The mass shooting at a gay nightclub in Orlando was the third time in recent years that someone who had been under FBI scrutiny carried out a terrorist attack, raising questions about whether the legendary crime-fighting agency is equipped to stop escalating threats in the digital age, experts and former federal officials said Tuesday.
The deadly assault at the Pulse nightclub followed the Boston Marathon bombing in 2013 and last year’s shooting at a Texas exhibition of cartoons depicting the prophet Muhammad. While the circumstances of each case varied widely, they were united by a common thread: The FBI had looked at one of the accused assailants, including an intensive 10-month probe of Orlando gunman Omar Mateen.
Yet each remained free to inflict damage, leaving federal investigators to wonder on Tuesday whether their long-held fear of a series of “lone wolf” attacks on U.S. soil was coming to fruition. “Clearly, Orlando in particular represents one of the FBI’s great nightmares: someone they looked at who ultimately goes out and carries out a successful attack,’’ said John Cohen, a former counterterrorism coordinator for the Department of Homeland Security.
Few in Washington’s tight-knit homeland security community found fault with the bureau, saying FBI agents are swamped with terrorism cases, bound by constitutional and privacy restrictions, and facing dangerous new threats from the Islamic State. “The country might expect the FBI to have a perfect record, and they strive for that,’’ said Sean M. Joyce, a former FBI deputy director. “But today we are facing a new and different threat, and the challenge is to find every needle in the haystack. That’s an incredibly difficult task.”
But others said the carnage in Orlando, where 49 people were killed and more than 50 injured, should prompt a reevaluation of the balance the government has been trying to strike between security and civil liberties since the Sept. 11, 2001, attacks. David Gomez, a former senior FBI counterterrorism official in Seattle, wrote in an online posting titled “How Did The FBI Miss Omar Mateen?” that “perhaps it is time to revisit” the basic legal standard that the FBI requires probable cause of a likely crime to open full-scale investigations.
And James McJunkin, who once headed the FBI’s counterterrorism division, said that if agents didn’t dig deep enough in Orlando, it was probably because they were hampered by FBI guidelines. He said in preliminary investigations, for instance, there is a cap on the number of hours agents can conduct surveillance.
“Those are rules or guidelines that were written by lawyers who don’t have the responsibility or accountability for doing thorough investigations,’’ McJunkin said. The agents probing Mateen, he added, “ran out of leads based upon the tools that they applied. But if they had more tools, would they have found more leads?’’
Experts who study terrorism said that the bureau might require more agents and analysts to fight a metastasizing terror threat in which potential recruits are flooded with information online. FBI officials have said they have nearly 1,000 open investigations involving the Islamic State in all 50 states.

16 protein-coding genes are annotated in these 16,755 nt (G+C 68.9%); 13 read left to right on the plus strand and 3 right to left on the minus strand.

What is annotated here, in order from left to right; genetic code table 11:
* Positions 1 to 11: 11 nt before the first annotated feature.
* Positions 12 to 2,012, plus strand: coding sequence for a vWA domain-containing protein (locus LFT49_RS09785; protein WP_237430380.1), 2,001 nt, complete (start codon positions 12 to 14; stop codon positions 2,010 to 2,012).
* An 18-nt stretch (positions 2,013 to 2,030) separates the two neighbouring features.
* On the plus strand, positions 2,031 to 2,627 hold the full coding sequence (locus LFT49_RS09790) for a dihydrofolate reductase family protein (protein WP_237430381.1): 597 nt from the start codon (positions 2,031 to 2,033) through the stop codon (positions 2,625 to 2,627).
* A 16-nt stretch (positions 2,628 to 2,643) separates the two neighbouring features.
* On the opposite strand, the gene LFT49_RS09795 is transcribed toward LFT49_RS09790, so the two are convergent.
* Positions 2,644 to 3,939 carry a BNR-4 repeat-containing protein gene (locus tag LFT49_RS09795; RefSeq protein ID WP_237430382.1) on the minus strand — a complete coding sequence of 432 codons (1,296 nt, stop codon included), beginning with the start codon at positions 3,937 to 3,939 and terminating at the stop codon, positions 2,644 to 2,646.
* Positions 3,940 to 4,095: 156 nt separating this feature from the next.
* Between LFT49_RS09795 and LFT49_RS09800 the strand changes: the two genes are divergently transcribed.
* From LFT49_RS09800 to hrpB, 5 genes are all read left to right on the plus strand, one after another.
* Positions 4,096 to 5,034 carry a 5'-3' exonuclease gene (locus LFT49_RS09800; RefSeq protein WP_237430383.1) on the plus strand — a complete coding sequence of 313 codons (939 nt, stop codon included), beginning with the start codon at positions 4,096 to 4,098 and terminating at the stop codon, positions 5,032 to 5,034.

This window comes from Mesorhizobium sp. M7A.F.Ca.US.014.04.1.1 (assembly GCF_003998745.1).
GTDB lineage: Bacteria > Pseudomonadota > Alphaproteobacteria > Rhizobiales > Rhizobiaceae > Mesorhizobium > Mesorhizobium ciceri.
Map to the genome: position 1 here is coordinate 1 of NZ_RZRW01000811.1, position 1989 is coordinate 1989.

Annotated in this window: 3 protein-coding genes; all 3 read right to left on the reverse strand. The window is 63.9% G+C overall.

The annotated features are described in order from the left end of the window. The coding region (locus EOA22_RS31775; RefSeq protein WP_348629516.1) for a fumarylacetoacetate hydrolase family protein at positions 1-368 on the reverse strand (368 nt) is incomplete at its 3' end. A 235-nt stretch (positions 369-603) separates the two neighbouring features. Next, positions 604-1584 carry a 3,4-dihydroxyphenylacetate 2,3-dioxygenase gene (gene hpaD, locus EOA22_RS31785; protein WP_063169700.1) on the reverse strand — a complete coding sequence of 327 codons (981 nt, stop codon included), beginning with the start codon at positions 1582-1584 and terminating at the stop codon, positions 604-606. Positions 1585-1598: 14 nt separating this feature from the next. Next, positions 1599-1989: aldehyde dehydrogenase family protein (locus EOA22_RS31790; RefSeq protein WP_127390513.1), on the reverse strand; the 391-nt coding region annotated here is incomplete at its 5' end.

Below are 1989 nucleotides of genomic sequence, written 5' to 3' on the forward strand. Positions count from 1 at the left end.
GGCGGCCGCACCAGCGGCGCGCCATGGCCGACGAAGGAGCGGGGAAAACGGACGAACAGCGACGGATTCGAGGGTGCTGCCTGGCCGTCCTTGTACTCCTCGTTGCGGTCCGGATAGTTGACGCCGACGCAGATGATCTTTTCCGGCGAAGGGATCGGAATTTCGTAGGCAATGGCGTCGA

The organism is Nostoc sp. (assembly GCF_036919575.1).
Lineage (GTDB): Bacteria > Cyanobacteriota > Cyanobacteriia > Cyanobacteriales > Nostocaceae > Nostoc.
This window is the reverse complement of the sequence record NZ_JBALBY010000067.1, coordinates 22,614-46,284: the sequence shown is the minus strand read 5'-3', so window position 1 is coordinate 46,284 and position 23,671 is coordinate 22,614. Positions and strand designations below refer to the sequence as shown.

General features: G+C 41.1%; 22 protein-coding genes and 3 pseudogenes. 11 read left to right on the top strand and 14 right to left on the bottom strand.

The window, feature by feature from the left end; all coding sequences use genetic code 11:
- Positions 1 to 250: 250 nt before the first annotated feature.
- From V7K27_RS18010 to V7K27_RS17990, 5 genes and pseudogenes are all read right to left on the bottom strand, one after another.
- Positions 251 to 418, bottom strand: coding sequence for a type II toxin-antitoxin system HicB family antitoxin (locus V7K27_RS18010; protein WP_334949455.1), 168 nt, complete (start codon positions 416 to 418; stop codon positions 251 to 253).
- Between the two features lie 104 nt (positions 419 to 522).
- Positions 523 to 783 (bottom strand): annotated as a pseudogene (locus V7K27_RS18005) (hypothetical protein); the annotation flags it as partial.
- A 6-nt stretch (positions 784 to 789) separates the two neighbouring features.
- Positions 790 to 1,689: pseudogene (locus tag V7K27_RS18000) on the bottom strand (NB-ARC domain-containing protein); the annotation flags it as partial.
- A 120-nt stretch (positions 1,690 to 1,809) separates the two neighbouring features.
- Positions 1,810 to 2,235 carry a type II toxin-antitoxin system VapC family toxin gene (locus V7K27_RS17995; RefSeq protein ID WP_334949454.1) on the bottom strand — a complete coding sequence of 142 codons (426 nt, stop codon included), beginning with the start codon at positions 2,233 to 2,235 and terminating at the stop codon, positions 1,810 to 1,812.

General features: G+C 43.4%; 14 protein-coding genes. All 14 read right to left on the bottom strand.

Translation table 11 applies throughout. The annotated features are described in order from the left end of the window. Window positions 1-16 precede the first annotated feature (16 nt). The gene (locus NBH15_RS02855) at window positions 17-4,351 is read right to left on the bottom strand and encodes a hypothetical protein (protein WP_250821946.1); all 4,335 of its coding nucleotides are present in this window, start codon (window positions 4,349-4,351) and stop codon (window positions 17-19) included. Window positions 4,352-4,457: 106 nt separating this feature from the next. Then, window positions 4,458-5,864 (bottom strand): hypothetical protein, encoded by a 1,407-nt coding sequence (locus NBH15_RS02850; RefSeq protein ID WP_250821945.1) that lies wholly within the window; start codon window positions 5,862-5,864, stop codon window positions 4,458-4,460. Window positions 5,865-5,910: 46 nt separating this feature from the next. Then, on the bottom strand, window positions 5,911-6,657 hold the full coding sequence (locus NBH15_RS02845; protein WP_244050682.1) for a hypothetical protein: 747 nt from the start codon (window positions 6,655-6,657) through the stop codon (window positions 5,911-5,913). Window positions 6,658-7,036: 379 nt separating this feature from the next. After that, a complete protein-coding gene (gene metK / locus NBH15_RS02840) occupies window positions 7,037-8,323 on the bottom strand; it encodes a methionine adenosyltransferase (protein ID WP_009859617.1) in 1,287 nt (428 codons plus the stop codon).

Seamus Hughes, deputy director of the program on extremism at George Washington University, said the FBI might have a “resource issue” and called for a “wholesale review of the FBI’s polices and procedures when it comes to these investigations.” He added that the bureau’s performance in the Orlando, Boston and Texas cases seemed satisfactory.
“If these people weren’t investigated at all, that would tell me something about the system and some level of failure,’’ he said. “The fact that they were investigated tells me there are some red lights that are blinking on these things, which is very important.’’
FBI Director James B. Comey said this week that the bureau has sufficient resources. But the FBI has repeatedly moved hundreds of agents from its criminal division to assist in counterterrorism operations when there is a spike in threats.
Comey also said the FBI is reevaluating its contacts with Mateen to see whether any clues were missed.
The FBI scrutinized Mateen for 10 months beginning in 2013, putting him under surveillance, recording his calls and using confidential informants to determine whether he had been radicalized after he talked at work about his connections with al-Qaeda and dying as a martyr.
Then, in July 2014, Mateen surfaced in another investigation into the first American to die as a suicide bomber in Syria. In both investigations, the FBI found no evidence that Mateen had committed a crime or intended to break the law.
The FBI also ended its 2011 investigation of Tamerlan Tsarnaev, one of two brothers who would place bombs near the finish line of the Boston Marathon in 2013, killing three people and injuring more than 200. Russian authorities had told the bureau that Tsarnaev was an adherent of Islamist groups and was preparing to travel to Russia to join militants in Dagestan and Chechnya. Investigators closed the probe after three months, having found no link to terrorism, according to a 2014 inspector general’s report.
And in the Texas shooting, the FBI began investigating gunman Elton Simpson, of Phoenix, in 2006, and closed the case after he was convicted of making false statements to federal officials and sentenced to probation. They began monitoring him again before the May 2015 attack. Simpson and another man were killed by police after opening fire at the Muhammad drawing contest, striking a security guard in the leg.
William McCants, a senior fellow at the Brookings Institution and an expert on violent jihadism, said the FBI acted appropriately in all three instances. “We don’t allow the FBI overweening power in detaining or keeping open investigations on people,’’ he said. “It’s tough to assign blame to the FBI here, given that they were just abiding by the strictures we have placed on them.’’